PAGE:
Extracurriculars provide benefits


By Camille Sweeney-Carter

Eager to try new things, Michael Welsh, 10, wonders what extra curricular he should pursue. (Photo by Saveria Farino)

Face it. Some kids don’t like school because, frankly, it can be hard. What schools offer outside of the regular curriculum, however, can possibly make the learning environment a bit more interesting. An extracurricular activity, such as a club or a class, can provide an environment where kids can focus their talents and interests on something that intrigues them, whether it be building model aircrafts, doing experiments, or working on their musical abilities. All of these extracurriculars and so many more provide benefits.

There are some kids who have natural talent for music, and some extracurriculars can help improve that talent. Band, orchestra, choir are the three main musical activities a student can take at school, and there are other musical opportunities such as a capella club and guitar. Along with improved talent in music, taking part in these activities fosters a better sense of how to cooperate with peers. For example, groups like choirs must learn how to work together in order to sing in perfect harmony.

“Choir has helped me understand what family, love, and cooperation is,” Aria Frey, freshman, said. “It’s helped me discover my passion for music and has created a safe environment where I know a lot of people care about me. Choir has really changed my life for the better.”

Extracurriculars do not just have to be inside of school. They can also include club sports, community classes, community service, and internships. These activities can provide skills that go beyond run-of-the-mill school courses.

Sports extracurriculars appeal to many students. Some options are basketball, soccer, swimming, and even martial arts, where kids learn to defend themselves through takedowns, hand techniques, and foot techniques. One type of martial art called taekwondo not only helps improve physical abilities, but also helps to improve leadership skills, confidence, and awareness through exposure to different scenarios. Students may be required to lead the class through a drill, or they may be attacked and required to do what’s called a self-defense.

“Taekwondo has helped me mentally,” Jessica Tominna, sophomore, said. “It has taught me to look at things from all angles and has helped me to become more aware of everything around me. I have also learned leadership skills and how to take control of a situation, as well as how to challenge myself physically, reaching points I never thought I could.”

Through sports, students can acquire skills such as an improvement in fitness level and the ability to work together with others. Usually, a sport consists of a team that someone plays on or a class someone attends. Students have a much higher chance of making friends and improving their social skills when they get to know their teammates. Students also learn to think tactically. Sports require positioning and careful planning. Football players can’t just randomly run around the field. They have to figure out the best way to get the ball to the end zone; this requires knowing who to pass to, where to go, and how to strategically play the game. According to www.healthline.com, sports such as football can help with critical thinking, learning, and how to use good judgement, which all connect to thinking strategically.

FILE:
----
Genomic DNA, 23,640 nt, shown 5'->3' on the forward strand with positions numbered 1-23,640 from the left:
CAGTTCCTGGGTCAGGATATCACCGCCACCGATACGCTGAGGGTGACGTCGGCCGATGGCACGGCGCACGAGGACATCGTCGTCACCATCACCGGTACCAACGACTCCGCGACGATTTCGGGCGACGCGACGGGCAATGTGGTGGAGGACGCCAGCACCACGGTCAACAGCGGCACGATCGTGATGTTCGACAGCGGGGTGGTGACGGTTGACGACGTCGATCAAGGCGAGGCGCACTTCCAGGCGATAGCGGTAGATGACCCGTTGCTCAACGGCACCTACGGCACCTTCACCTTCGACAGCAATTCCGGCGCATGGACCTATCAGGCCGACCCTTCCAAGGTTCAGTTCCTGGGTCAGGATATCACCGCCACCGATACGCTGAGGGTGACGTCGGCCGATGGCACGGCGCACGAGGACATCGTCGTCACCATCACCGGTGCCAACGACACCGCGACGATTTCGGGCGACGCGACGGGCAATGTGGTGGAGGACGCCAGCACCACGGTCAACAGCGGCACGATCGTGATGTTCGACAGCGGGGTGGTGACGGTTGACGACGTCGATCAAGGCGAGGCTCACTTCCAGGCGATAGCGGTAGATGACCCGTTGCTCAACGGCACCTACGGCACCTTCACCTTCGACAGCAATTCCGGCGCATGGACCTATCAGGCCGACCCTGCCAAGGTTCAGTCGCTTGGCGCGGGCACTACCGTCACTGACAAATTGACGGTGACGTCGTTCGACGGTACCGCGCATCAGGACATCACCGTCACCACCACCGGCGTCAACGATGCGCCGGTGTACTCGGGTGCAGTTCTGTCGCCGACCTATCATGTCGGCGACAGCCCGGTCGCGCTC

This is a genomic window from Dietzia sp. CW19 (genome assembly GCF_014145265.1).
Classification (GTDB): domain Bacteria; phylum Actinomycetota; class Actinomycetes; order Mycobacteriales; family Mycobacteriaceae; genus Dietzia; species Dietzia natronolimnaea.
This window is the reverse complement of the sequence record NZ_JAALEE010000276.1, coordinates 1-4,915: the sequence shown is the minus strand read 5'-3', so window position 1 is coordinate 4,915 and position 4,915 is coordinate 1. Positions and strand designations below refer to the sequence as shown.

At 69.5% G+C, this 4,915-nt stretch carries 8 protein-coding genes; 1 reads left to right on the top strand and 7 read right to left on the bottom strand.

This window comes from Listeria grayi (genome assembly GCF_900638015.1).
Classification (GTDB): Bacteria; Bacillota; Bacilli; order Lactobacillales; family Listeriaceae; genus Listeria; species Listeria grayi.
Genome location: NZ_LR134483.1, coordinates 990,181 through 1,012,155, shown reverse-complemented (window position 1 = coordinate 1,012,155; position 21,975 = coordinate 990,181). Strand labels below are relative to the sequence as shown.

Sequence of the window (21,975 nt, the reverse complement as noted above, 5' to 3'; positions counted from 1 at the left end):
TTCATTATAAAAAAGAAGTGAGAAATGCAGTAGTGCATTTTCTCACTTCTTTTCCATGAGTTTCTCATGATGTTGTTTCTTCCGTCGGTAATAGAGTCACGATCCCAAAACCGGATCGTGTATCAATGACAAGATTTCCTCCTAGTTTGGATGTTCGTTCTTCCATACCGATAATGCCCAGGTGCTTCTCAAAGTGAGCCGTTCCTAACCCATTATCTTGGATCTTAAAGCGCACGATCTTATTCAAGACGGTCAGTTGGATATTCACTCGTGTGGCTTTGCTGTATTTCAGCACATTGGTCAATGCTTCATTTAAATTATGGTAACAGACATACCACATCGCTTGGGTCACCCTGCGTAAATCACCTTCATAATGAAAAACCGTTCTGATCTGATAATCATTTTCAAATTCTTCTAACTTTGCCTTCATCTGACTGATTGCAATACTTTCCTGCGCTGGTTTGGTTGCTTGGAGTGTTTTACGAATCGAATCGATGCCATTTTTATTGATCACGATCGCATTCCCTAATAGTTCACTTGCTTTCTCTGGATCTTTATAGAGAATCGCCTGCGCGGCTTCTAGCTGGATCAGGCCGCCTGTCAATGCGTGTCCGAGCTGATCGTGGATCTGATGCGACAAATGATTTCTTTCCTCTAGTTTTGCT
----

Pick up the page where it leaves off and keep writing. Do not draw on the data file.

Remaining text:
These skills, along with an improved athletic ability, can be helpful later on in life. He or she’s improved problem-solving abilities can be useful if issues arise at a future job. If a student decides to pursue a career that requires athletic ability, such as professional sports, being a police officer, or even going into the military, the improved fitness level that the person acquired through their extracurricular could give them the jumpstart they need to be successful at their job.

Some organizations here at school, such as Key, Club, NHS, Environmental Club, and Student Council all work to help the community. For example, Environmental Club is doing Three Square, where food is donated to kids in need, and Student Council kids are accustomed to making a difference.

“In Student Council, we often do community service by working with other schools or individually,” Sophie Draayer, freshman, said. “We all try to help whatever way possible, whenever we can. Along with volunteer work, every student on the council is required to do some type of community service act per quarter. We often do stuff as a class, as well. During the time around Thanksgiving, we were in charge of finding ten turkey dinners for kids at an elementary school.”

Extracurricular activities can give kids some of the people skills, time management, and tactical ability that could be used later on in their lives and careers.